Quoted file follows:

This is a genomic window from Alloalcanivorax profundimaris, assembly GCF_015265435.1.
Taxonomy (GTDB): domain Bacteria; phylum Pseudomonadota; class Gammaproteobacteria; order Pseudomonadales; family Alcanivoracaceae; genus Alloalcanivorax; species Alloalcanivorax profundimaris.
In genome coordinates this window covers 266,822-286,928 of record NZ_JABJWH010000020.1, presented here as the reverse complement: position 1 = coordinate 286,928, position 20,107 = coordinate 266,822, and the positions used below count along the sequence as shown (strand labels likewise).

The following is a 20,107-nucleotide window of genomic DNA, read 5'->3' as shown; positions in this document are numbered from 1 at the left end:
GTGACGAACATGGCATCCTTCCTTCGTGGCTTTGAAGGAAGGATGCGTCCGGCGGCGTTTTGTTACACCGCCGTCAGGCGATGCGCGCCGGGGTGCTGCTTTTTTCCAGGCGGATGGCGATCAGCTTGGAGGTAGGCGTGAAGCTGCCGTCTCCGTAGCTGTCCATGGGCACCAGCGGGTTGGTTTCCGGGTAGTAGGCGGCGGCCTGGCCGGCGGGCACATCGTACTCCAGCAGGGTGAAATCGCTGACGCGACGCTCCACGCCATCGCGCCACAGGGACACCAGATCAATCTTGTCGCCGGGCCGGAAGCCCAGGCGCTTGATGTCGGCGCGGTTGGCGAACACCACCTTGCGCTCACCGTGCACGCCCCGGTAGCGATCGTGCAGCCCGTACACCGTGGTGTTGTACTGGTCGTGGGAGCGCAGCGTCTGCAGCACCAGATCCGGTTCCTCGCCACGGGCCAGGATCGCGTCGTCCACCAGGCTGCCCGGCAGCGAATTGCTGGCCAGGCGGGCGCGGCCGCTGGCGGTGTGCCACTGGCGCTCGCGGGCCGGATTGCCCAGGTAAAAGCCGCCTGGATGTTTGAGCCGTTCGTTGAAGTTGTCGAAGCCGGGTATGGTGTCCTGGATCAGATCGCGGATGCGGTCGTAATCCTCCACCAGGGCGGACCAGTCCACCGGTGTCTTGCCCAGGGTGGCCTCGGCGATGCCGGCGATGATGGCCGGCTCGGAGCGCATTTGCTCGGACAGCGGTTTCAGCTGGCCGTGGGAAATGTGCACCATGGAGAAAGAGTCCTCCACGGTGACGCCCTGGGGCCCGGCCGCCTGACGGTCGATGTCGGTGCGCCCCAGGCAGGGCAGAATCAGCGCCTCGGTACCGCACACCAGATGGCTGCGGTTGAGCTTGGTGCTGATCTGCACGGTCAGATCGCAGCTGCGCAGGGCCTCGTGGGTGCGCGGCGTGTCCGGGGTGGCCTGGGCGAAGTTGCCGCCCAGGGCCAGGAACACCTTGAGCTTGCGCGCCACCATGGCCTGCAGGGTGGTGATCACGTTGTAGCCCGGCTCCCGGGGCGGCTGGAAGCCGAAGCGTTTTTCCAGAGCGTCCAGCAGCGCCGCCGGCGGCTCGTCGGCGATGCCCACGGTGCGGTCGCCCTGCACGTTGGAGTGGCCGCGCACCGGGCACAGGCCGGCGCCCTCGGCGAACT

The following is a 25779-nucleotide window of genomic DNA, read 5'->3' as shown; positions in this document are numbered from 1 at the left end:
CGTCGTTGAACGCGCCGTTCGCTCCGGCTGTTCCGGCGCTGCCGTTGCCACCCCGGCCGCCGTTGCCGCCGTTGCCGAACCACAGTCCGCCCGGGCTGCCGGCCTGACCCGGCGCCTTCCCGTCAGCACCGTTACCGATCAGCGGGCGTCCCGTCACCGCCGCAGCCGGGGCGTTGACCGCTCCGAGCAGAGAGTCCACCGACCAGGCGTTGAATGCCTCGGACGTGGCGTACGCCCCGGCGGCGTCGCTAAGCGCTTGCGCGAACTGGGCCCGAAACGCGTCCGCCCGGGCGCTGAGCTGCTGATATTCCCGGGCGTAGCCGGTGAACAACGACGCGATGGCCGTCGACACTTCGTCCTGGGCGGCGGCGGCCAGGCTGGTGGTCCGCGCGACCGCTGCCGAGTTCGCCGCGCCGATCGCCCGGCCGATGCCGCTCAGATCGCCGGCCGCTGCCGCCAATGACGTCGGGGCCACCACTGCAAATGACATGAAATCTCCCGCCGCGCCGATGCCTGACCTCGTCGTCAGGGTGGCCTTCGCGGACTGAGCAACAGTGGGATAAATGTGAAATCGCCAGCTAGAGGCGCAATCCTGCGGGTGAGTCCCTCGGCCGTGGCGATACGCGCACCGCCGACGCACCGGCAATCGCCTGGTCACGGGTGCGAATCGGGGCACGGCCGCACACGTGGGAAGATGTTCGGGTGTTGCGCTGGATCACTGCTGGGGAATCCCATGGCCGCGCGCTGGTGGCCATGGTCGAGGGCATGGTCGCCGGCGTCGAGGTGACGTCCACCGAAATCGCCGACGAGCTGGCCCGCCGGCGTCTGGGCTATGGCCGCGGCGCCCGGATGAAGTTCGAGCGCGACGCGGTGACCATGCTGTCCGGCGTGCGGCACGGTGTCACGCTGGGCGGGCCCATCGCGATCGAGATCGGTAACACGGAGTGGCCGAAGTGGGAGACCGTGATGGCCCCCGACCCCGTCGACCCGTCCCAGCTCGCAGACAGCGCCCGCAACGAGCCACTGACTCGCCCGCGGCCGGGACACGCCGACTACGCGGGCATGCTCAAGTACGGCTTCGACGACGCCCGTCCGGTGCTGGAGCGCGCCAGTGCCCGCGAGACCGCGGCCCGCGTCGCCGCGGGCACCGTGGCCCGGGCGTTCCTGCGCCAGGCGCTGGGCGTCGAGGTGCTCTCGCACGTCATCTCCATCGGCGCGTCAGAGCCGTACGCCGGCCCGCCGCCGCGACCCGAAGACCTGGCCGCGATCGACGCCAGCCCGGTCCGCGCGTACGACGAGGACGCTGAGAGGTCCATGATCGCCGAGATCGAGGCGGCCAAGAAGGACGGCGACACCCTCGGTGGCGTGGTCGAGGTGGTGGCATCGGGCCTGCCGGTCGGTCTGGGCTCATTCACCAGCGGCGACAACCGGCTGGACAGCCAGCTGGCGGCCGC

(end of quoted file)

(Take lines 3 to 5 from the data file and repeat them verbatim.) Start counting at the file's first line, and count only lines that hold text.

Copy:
In genome coordinates this window covers 266,822-286,928 of record NZ_JABJWH010000020.1, presented here as the reverse complement: position 1 = coordinate 286,928, position 20,107 = coordinate 266,822, and the positions used below count along the sequence as shown (strand labels likewise).

The following is a 20,107-nucleotide window of genomic DNA, read 5'->3' as shown; positions in this document are numbered from 1 at the left end:
GTGACGAACATGGCATCCTTCCTTCGTGGCTTTGAAGGAAGGATGCGTCCGGCGGCGTTTTGTTACACCGCCGTCAGGCGATGCGCGCCGGGGTGCTGCTTTTTTCCAGGCGGATGGCGATCAGCTTGGAGGTAGGCGTGAAGCTGCCGTCTCCGTAGCTGTCCATGGGCACCAGCGGGTTGGTTTCCGGGTAGTAGGCGGCGGCCTGGCCGGCGGGCACATCGTACTCCAGCAGGGTGAAATCGCTGACGCGACGCTCCACGCCATCGCGCCACAGGGACACCAGATCAATCTTGTCGCCGGGCCGGAAGCCCAGGCGCTTGATGTCGGCGCGGTTGGCGAACACCACCTTGCGCTCACCGTGCACGCCCCGGTAGCGATCGTGCAGCCCGTACACCGTGGTGTTGTACTGGTCGTGGGAGCGCAGCGTCTGCAGCACCAGATCCGGTTCCTCGCCACGGGCCAGGATCGCGTCGTCCACCAGGCTGCCCGGCAGCGAATTGCTGGCCAGGCGGGCGCGGCCGCTGGCGGTGTGCCACTGGCGCTCGCGGGCCGGATTGCCCAGGTAAAAGCCGCCTGGATGTTTGAGCCGTTCGTTGAAGTTGTCGAAGCCGGGTATGGTGTCCTGGATCAGATCGCGGATGCGGTCGTAATCCTCCACCAGGGCGGACCAGTCCACCGGTGTCTTGCCCAGGGTGGCCTCGGCGATGCCGGCGATGATGGCCGGCTCGGAGCGCATTTGCTCGGACAGCGGTTTCAGCTGGCCGTGGGAAATGTGCACCATGGAGAAAGAGTCCTCCACGGTGACGCCCTGGGGCCCGGCCGCCTGACGGTCGATGTCGGTGCGCCCCAGGCAGGGCAGAATCAGCGCCTCGGTACCGCACACCAGATGGCTGCGGTTGAGCTTGGTGCTGATCTGCACGGTCAGATCGCAGCTGCGCAGGGCCTCGTGGGTGCGCGGCGTGTCCGGGGTGGCCTGGGCGAAGTTGCCGCCCAGGGCCAGGAACACCTTGAGCTTGCGCGCCACCATGGCCTGCAGGGTGGTGATCACGTTGTAGCCCGGCTCCCGGGGCGGCTGGAAGCCGAAGCGTTTTTCCAGAGCGTCCAGCAGCGCCGCCGGCGGCTCGTCGGCGATGCCCACGGTGCGGTCGCCCTGCACGTTGGAGTGGCCGCGCACCGGGCACAGGCCGGCGCCCTCGGCGAACT